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Tricks Cops Use to Get Confessions

Beware!

By laraPublished 7 months ago 6 min read
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Why do individuals confess to the police when making a plea bargain in court could potentially reduce their punishment? Confessing to the police might seem counterintuitive, as it can only harm your case. However, this phenomenon is quite common. Take, for instance, the confession of a crime involving the killings of Bridget Harrison and Caleb Harrison. The question arises: are these confessions genuine admissions of guilt or instances of wrongful accusations?

The process begins with an officer adopting an ally-like stance during an interrogation. Before delving into the details of the case, they often establish rapport through gestures like offering a drink or finding common ground with you. This strategy aims to make you feel at ease and unthreatened.

You'd hardly suspect that the detective already possesses concrete evidence pointing to the person in front of him as the perpetrator of a crime. "I'm a big coffee guy. I don't know if you're a coffee guy or something. I didn't want to drink in front of you, so no, I appreciate that. All right, go ahead, Russell." The detective clarifies that you're not under arrest, emphasizing your freedom to leave anytime you wish. The door remains unlocked, and Teresa is ready to accompany you to the lobby.

Once rapport is established, the next phase is what the police term a "positive confrontation." During this stage, they assert that they are already aware of your guilt and simply seek an understanding of your motives. Whether this assertion holds true or not, interrogators will convey absolute certainty about having an abundance of evidence, casting doubt on your innocence. This can involve misleading you with fabricated witnesses, fingerprints, DNA, or video footage.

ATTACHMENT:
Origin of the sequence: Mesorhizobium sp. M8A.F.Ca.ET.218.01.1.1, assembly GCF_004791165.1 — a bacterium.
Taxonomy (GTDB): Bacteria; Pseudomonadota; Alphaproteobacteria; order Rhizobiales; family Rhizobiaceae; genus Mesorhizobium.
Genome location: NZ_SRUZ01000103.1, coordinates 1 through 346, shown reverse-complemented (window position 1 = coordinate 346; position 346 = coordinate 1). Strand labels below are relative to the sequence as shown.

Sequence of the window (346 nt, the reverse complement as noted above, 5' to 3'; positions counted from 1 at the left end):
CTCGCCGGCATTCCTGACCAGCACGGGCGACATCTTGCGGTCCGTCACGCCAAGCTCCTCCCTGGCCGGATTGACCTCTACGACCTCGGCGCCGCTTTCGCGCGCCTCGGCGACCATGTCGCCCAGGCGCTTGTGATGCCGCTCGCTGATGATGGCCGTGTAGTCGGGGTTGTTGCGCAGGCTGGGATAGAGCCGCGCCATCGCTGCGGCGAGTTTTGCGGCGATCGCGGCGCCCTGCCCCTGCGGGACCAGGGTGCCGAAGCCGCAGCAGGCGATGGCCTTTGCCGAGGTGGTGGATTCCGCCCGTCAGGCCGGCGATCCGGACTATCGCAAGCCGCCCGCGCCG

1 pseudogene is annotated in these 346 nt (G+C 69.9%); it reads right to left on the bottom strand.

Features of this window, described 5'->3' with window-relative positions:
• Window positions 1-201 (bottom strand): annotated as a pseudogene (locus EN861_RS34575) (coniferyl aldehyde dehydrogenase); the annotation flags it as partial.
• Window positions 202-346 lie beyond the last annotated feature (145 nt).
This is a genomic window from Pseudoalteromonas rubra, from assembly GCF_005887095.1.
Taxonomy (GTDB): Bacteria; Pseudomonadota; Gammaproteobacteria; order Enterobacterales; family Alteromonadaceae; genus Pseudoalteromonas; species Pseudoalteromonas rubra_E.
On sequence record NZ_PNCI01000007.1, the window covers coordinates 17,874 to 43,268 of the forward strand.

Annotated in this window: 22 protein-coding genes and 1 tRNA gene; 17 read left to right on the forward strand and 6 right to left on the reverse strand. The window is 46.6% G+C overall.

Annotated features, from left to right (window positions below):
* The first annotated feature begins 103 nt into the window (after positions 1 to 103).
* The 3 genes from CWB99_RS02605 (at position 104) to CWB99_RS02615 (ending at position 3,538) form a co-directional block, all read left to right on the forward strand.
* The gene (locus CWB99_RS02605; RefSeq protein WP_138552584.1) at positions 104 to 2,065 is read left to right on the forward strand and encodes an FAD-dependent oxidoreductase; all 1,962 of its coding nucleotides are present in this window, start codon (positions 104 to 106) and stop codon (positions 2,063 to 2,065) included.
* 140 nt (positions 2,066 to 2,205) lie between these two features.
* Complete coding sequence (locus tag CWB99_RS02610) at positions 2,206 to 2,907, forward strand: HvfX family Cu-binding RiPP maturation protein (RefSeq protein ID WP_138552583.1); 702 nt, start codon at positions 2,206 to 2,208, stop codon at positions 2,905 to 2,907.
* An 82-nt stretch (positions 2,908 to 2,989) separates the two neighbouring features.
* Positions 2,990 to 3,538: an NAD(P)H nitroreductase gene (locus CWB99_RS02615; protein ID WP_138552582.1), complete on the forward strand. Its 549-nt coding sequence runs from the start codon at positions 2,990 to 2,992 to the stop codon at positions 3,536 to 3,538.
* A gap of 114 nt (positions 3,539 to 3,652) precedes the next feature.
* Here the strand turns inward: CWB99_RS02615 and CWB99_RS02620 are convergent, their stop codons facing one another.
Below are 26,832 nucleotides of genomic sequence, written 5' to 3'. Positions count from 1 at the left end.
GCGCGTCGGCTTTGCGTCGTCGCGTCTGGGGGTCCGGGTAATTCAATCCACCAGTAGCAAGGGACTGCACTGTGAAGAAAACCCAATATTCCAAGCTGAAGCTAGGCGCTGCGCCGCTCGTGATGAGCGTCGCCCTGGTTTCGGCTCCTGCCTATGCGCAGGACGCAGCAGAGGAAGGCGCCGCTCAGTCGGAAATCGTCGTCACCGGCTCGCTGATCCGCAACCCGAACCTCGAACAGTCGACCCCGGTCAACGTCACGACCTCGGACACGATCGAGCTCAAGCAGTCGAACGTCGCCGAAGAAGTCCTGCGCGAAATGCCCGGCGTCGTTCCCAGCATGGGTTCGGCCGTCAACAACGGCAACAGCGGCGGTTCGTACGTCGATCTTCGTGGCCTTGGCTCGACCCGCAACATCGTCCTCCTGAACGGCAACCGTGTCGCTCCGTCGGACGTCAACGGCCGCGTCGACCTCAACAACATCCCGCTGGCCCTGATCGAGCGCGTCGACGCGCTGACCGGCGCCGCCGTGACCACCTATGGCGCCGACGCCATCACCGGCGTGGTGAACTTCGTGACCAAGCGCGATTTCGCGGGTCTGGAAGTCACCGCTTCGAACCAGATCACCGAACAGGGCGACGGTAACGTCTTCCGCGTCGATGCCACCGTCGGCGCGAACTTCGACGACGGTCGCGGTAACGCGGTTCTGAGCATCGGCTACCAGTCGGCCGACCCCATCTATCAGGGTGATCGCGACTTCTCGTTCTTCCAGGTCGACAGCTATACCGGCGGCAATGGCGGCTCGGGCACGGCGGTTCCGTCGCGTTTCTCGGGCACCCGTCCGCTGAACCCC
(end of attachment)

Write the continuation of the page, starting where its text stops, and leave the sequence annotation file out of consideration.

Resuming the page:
Subsequently, an officer attempts to extract a confession from an innocent individual. Note the confusion and uncertainty that creep in when the innocent person is confronted with false evidence. "There's a number, the number of witnesses. Great, one of them had a video camera. Perfect, yeah, yeah. So view the video camera I have." This tactic can be incredibly effective in eliciting confessions from both the guilty and the innocent.

Regrettably, while these tactics may work well on guilty individuals, they can also lead innocent people to confess. A poignant example is Marty Tancleff, who, at the age of 17, awoke to find his mother stabbed to death and his father injured and unconscious. After hours of interrogation without success, an officer falsely informed Marty that his father had regained consciousness and identified him as the attacker. In a state of shock and not realizing that the police could lie during interrogations, Marty began to doubt himself and eventually provided a false confession. He later recanted, attributing it to coercion. This false confession resulted in his conviction, and he spent 17 years in prison before being exonerated.

The effectiveness of positive confrontations stems from the unwavering certainty with which the police present their evidence. For example, police are questioning a coworker who claimed not to have seen a missing woman on the day of her disappearance. The officer's tone leaves no room for doubt regarding the presence of the missing woman in the coworker's car. "Okay, well, tell us when you left with her in the car because that is what is shown. We can't make up that we can't falsify video camera... Lee, I'm not lying to you because you know I'm telling the truth because you know that's what's on the video."